Two Short Talks on Video Analysis

Date: 
Monday, September 20, 2010 - 4:06pm

UCSB COMPUTER SCIENCE DEPARTMENT PRESENTS:

Thursday, September 30, 2010
11:00 AM – 12:00 PM
Computer Science Conference Room, Harold Frank Hall Rm. 1132

HOST: Matthew Turk

SPEAKER: Irfan Essa
Georgia Tech / School of Interactive Computing
Robotics and Machine Intelligence / GVU Centers

Title: Two Short Talks on Video Analysis: (1) Segmentation of Video and (2) Prediction of Actions in Video.

Abstract:

My research group is focused on a variety of approaches for video analysis and synthesis. In this talk, I will concentrate on two of our recent efforts. One effort aimed at robust spatio-temporal segmentation of video and another on using motion and flow to predict actions from video.

In the first part of the talk, I will present an efficient and scalable technique for spatio-temporal segmentation of long video sequences using a hierarchical graph-based algorithm. In this work, we begin by over segmenting a volumetric video graph into space-time regions grouped by appearance. We then construct a “region graph” over the obtained segmentation and iteratively repeat this process over multiple levels to create a tree of spatio-temporal segmentations. This hierarchical approach generates high quality segmentations, which are temporally coherent with stable region boundaries, and allows subsequent applications to choose from varying levels of granularity. We further improve segmentation quality by using dense optical flow to guide temporal connections in the initial graph. I will demonstrate a variety of examples of how this robust segmentation works, and will show additional examples of video-retargeting that use spatio-temporal saliency derived from this segmentation approach. (Matthias Grundmann, Vivek Kwatra, Mei Han, Irfan Essa, CVPR 2010, in collaboration with Google Research).

In the second part of this talk, I will show that constrained multi-agent events can be analyzed and even predicted from video. Such analysis requires estimating the global movements of all players in the scene at any time, and is needed for modeling and predicting how the multi-agent play evolves over time on the playing field. To this end, we propose a novel approach to detect the locations of where the play evolution will proceed, e.g. where interesting events will occur, by tracking player positions and movements over time. To achieve this, we extract the ground level sparse movement of players in each time-step, and then generate a dense motion field. Using this field we detect locations where the motion converges, implying positions towards which the play is evolving. I will show examples of how we have tested this approach for soccer, basketball and hockey. (Kihwan Kim, Matthias Grundmann, Ariel Shamir, Iain Matthews, Jessica Hodgins, Irfan Essa, CVPR 2010, in collaboration with Disney Research).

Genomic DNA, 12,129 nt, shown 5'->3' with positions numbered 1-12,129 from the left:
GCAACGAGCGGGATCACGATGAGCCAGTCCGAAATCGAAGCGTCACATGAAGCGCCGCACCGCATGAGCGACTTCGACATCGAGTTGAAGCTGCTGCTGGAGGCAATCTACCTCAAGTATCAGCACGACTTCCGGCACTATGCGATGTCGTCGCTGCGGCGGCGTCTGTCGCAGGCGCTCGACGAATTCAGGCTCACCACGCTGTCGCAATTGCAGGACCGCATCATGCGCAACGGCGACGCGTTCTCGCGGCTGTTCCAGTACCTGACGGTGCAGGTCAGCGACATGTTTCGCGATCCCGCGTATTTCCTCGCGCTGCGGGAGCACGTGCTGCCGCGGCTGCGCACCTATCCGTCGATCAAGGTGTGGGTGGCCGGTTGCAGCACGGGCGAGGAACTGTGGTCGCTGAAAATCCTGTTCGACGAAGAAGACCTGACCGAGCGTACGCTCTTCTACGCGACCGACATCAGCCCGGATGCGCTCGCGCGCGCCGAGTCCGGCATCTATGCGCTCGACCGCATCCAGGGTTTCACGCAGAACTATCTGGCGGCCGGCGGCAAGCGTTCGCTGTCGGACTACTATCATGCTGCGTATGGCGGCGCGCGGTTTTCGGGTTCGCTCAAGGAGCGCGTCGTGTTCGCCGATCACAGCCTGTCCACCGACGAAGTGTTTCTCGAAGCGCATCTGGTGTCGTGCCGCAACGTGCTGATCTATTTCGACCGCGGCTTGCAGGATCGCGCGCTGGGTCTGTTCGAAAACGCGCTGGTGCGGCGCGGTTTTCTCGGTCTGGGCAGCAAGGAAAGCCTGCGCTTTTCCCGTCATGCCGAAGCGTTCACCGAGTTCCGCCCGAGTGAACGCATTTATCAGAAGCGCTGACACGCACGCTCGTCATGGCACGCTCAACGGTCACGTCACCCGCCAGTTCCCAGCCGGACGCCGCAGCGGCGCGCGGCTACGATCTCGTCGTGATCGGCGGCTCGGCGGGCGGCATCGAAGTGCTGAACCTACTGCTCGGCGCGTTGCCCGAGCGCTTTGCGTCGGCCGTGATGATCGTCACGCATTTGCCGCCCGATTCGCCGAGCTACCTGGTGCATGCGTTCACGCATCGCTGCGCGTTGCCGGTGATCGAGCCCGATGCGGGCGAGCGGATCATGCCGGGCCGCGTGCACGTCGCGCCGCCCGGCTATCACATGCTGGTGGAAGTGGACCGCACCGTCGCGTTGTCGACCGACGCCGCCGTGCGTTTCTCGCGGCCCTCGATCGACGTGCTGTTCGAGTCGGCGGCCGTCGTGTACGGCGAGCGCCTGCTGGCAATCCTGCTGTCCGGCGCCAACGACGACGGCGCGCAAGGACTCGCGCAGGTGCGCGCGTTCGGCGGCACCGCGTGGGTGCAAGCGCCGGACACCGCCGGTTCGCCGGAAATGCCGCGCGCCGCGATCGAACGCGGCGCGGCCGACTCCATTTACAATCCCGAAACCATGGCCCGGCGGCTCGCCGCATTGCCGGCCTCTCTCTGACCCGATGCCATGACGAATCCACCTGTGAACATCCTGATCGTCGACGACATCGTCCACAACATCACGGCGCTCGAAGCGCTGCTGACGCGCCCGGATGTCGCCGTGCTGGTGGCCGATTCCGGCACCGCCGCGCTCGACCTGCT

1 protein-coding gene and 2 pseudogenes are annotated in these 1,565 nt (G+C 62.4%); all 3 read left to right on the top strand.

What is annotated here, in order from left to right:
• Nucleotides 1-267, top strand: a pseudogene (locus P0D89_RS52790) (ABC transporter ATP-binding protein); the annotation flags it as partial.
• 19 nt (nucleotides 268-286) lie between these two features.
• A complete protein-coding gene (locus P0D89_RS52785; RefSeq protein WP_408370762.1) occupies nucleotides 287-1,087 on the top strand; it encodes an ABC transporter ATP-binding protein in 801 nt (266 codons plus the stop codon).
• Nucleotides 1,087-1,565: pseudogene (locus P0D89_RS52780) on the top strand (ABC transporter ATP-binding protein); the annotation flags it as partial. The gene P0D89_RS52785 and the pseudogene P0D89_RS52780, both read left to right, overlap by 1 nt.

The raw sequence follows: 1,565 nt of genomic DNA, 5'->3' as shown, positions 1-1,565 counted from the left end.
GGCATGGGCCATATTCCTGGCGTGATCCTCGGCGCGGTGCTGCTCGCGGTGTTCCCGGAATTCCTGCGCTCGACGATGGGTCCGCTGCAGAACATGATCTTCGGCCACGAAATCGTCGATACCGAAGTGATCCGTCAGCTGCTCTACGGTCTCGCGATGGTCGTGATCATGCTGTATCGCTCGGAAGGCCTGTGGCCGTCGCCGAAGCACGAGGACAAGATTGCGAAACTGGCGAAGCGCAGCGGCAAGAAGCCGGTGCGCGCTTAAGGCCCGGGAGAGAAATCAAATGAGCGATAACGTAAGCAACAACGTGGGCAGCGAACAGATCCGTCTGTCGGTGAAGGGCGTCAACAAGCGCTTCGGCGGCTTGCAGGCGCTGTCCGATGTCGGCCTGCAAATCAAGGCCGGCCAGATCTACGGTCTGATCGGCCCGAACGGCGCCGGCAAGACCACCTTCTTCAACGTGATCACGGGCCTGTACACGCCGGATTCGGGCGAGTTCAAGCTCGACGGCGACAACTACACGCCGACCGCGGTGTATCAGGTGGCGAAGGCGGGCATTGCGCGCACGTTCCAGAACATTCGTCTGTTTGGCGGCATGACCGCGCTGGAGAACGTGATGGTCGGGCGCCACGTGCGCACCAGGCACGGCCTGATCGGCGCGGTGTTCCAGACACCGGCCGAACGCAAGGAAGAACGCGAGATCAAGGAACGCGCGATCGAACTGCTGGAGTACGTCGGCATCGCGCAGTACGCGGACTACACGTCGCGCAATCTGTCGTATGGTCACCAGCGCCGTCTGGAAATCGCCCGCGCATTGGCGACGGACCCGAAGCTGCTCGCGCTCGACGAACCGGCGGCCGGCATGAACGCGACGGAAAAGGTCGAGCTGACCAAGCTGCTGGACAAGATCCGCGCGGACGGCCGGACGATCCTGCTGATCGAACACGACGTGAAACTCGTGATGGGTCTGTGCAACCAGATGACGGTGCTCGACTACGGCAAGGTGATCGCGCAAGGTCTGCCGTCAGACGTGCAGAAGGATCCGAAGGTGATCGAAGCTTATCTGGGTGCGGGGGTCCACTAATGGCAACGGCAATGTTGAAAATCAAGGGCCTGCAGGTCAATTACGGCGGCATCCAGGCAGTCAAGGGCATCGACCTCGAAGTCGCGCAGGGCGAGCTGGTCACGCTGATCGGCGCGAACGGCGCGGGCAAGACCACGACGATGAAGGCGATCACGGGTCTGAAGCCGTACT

Time permitting, I will show some more videos of our recent work on video analysis and synthesis. For more information, papers, and videos, see my website at http://prof.irfanessa.com/

Bio:

Irfan Essa is a Professor in the School of Interactive Computing(iC) of the College of Computing (CoC), and Adjunct Professor in the School of Electrical and Computer Engineering, Georgia Institute of Technology (GA Tech), in Atlanta, Georgia, USA.

Irfan Essa works in the areas of Computer Vision, Computer Graphics, Computational Perception, Robotics and Computer Animation, with potential impact on Video Analysis and Production (e.g., Computational Photography & Video, Image-based Modeling and Rendering, etc.) Human Computer Interaction, and Artificial Intelligence research. Specifically, he is interested in the analysis, interpretation, authoring, and synthesis (of video), with the goals of building aware environments, recognizing, modeling human activities, and behaviors, and developing dynamic and generative representations of time-varying streams. He has published over a 150 scholarly articles in leading journals and conference venues on these topics and has awards for his research and teaching.

He joined Georgia Tech Faculty in 1996 after his earning his MS (1990), Ph.D. (1994), and holding research faculty position at the Massachusetts Institute of Technology (Media Lab) [1988-1996]. His Doctoral Research was in the area of Facial Recognition, Analysis, and Synthesis.